The topics covered are Self, Family and Relationships, School, House and Home, Local Area and Environment, Hobbies and Free Time, Media, Holidays, Health and Work and Future Plans.
Studying French for GCSE enables students to continue developing the language skills they have acquired at KS3 and to learn to use the language more independently as well as gaining a greater insight into the culture of the French-speaking world.
The specification provided by Pearson, (who provide the Active Learn resources for the EdExcel GCSE courses) in its original form is very thorough, the sequence of modules is logical and it generally looks appealing to students of this age.
In French, the curriculum is designed to ensure that all students are equipped with an effective bank of language learning tools and skills for current study and future life. We have an aspirational and exciting curriculum, which promotes a curiosity around languages and supports students in becoming successful language learners. Students have the opportunity to develop and refine their listening, reading, writing, speaking, translation and core grammar skills. Authentic target language resources are utilised to engage students and give students access to the Francophone world. Active learning strategies are an integral part of the quality-first teaching that takes place. Students are encouraged and supported in developing their spoken skills with a focus on the natural acquisition of language. Throughout years 9-11, students follow a progression model, which builds on the skills they have developed in KS2/3. Students will advance and perfect their skills through the medium of challenging and thought-provoking subject content.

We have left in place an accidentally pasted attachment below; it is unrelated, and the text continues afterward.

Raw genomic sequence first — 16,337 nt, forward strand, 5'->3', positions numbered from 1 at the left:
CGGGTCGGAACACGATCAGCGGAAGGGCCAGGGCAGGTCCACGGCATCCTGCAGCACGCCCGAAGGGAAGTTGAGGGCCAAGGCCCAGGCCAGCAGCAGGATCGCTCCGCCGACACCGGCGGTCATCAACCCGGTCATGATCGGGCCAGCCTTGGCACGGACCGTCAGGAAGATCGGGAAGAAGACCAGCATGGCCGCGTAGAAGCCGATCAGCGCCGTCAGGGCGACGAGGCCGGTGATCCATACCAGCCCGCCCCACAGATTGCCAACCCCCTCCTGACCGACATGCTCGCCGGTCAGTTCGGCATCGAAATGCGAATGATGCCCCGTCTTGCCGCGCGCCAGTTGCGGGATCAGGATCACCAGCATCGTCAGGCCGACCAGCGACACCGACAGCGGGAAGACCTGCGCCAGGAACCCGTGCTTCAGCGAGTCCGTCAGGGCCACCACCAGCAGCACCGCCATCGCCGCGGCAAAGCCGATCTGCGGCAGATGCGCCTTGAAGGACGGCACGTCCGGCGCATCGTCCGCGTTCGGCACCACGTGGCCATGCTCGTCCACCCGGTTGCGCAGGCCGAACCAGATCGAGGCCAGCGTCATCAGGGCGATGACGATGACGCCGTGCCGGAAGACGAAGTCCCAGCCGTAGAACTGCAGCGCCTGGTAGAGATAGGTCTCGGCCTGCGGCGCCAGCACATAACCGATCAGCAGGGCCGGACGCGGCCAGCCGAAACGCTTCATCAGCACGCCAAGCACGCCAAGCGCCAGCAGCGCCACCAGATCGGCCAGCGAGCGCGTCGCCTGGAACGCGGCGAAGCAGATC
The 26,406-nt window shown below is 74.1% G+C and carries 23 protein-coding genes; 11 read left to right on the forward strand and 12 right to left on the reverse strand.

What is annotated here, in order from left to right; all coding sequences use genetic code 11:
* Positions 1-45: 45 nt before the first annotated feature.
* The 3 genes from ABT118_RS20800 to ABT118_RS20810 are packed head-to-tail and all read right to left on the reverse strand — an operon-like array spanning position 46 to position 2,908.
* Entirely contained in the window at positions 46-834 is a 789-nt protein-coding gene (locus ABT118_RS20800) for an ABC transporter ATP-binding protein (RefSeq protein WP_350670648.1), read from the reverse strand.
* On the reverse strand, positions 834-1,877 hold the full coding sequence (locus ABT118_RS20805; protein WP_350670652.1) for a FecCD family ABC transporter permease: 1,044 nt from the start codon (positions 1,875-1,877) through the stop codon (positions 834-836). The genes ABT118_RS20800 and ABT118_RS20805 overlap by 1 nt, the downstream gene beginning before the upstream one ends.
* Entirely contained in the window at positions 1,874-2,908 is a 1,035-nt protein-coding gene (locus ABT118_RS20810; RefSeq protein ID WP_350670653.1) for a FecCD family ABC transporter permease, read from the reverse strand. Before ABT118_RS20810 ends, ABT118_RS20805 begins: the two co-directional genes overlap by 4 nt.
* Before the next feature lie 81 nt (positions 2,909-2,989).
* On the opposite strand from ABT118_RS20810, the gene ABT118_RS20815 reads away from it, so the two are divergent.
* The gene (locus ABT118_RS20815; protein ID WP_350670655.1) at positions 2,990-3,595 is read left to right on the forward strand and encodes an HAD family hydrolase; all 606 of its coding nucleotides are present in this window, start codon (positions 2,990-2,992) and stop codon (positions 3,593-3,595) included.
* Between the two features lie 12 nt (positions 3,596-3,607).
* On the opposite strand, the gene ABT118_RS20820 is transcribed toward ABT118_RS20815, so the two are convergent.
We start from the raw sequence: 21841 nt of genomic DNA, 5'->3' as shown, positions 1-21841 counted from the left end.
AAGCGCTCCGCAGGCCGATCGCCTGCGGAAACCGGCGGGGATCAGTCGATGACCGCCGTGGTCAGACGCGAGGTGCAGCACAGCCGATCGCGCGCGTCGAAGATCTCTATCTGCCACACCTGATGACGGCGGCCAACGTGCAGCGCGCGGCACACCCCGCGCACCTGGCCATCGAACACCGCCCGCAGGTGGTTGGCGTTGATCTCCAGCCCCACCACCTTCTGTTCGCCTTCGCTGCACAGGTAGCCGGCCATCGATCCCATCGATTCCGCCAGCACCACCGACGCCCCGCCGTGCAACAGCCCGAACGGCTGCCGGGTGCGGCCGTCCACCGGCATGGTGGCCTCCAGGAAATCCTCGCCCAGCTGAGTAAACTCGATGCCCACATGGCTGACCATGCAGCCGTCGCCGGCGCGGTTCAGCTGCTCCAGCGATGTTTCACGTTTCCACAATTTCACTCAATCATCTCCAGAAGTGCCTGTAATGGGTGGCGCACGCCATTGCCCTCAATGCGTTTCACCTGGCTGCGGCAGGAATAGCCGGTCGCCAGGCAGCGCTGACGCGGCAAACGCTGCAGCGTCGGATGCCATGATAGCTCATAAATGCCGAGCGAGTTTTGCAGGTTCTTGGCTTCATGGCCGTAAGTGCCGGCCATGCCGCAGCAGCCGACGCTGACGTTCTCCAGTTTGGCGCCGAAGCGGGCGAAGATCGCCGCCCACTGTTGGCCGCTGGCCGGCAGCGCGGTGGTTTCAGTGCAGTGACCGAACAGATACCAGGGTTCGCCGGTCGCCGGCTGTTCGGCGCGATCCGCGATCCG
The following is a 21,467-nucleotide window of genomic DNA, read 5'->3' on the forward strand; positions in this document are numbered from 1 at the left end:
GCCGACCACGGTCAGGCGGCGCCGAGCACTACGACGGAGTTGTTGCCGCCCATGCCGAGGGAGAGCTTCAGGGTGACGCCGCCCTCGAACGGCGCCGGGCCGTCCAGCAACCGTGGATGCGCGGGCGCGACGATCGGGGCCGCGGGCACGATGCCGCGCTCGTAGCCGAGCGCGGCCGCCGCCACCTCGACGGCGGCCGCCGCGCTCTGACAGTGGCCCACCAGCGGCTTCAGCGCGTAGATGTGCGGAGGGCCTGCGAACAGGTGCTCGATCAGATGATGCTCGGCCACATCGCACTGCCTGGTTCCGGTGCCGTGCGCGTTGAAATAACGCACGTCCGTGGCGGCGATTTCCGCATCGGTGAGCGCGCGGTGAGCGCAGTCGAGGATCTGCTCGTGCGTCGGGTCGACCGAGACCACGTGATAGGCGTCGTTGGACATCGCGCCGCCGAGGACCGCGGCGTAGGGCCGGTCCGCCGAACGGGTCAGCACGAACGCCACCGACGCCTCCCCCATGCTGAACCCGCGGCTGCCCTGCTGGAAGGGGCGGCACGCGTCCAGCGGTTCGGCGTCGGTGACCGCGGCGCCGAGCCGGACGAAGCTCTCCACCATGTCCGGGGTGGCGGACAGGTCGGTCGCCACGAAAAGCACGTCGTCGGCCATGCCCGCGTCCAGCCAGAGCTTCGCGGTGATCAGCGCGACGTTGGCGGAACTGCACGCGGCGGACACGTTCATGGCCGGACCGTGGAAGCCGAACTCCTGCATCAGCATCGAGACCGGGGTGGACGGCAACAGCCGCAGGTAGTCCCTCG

Students in years 9, 10 and 11 receive 3 sessions of 50 minutes per week together with regular intervention sessions at after school to develop skills as necessary.
Students study modules 1-3 in year 9, Modules 4-6 in year 10 and modules 7 and 8 in year 11 with end of year testing in all skills in the June of each academic year. (Year 11 have mock GCSEs and PPE’s, together with mock speaking exams). The modules ensure that whilst some grammar is recycled, the more complex grammatical constructions together with more thought- provoking content is delivered in year 11. This ensures a ‘foundation year’ for year 9 students, building on their existing knowledge and deepening it to make it more relevant for GCSE exams.
- Develop their ability to communicate confidently and coherently with native speakers in speech and writing, conveying what they want to say with increasing accuracy
- Express and develop thoughts and ideas spontaneously and fluently
- Listen to and understand clearly articulated, standard speech at near normal speed
- Deepen their knowledge about how language works and enrich their vocabulary in order for them to increase their independent use and understanding of extended language in a wide range of contexts
- Acquire new knowledge, skills and ways of thinking through the ability to understand and respond to a rich range of authentic spoken and written material, adapted and abridged, as appropriate, including literary texts
- Develop awareness and understanding of the culture and identity of the countries and communities where the language is spoken
- Be encouraged to make appropriate links to other areas of the curriculum to enable bilingual and deeper learning, where the language may become a medium for constructing and applying knowledge
- Develop language learning skills both for immediate use and to prepare them for further language study and use in school, higher education or in employment
- Develop language strategies, including repair strategies.